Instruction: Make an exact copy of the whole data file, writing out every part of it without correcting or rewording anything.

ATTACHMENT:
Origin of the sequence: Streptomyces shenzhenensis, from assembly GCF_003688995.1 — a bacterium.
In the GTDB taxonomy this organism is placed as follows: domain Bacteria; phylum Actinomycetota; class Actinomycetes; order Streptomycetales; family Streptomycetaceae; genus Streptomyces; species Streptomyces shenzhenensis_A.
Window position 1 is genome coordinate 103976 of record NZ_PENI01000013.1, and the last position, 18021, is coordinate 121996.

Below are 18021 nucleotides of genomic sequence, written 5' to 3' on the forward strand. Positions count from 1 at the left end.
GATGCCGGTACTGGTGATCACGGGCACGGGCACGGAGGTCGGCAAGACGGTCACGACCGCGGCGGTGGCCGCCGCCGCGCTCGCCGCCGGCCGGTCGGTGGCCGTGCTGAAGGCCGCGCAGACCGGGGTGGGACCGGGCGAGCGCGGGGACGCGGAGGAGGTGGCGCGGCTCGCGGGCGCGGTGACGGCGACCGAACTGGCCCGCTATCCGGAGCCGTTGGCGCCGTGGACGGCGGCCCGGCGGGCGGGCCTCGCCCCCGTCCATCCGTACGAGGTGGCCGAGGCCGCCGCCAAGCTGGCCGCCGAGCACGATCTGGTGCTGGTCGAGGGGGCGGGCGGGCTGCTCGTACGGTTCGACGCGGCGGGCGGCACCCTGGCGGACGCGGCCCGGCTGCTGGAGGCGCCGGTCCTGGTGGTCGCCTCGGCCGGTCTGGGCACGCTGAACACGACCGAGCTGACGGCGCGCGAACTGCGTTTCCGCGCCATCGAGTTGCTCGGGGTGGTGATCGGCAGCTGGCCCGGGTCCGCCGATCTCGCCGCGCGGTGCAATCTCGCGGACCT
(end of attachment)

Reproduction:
Origin of the sequence: Streptomyces shenzhenensis, from assembly GCF_003688995.1 — a bacterium.
In the GTDB taxonomy this organism is placed as follows: domain Bacteria; phylum Actinomycetota; class Actinomycetes; order Streptomycetales; family Streptomycetaceae; genus Streptomyces; species Streptomyces shenzhenensis_A.
Window position 1 is genome coordinate 103976 of record NZ_PENI01000013.1, and the last position, 18021, is coordinate 121996.

Below are 18021 nucleotides of genomic sequence, written 5' to 3' on the forward strand. Positions count from 1 at the left end.
GATGCCGGTACTGGTGATCACGGGCACGGGCACGGAGGTCGGCAAGACGGTCACGACCGCGGCGGTGGCCGCCGCCGCGCTCGCCGCCGGCCGGTCGGTGGCCGTGCTGAAGGCCGCGCAGACCGGGGTGGGACCGGGCGAGCGCGGGGACGCGGAGGAGGTGGCGCGGCTCGCGGGCGCGGTGACGGCGACCGAACTGGCCCGCTATCCGGAGCCGTTGGCGCCGTGGACGGCGGCCCGGCGGGCGGGCCTCGCCCCCGTCCATCCGTACGAGGTGGCCGAGGCCGCCGCCAAGCTGGCCGCCGAGCACGATCTGGTGCTGGTCGAGGGGGCGGGCGGGCTGCTCGTACGGTTCGACGCGGCGGGCGGCACCCTGGCGGACGCGGCCCGGCTGCTGGAGGCGCCGGTCCTGGTGGTCGCCTCGGCCGGTCTGGGCACGCTGAACACGACCGAGCTGACGGCGCGCGAACTGCGTTTCCGCGCCATCGAGTTGCTCGGGGTGGTGATCGGCAGCTGGCCCGGGTCCGCCGATCTCGCCGCGCGGTGCAATCTCGCGGACCT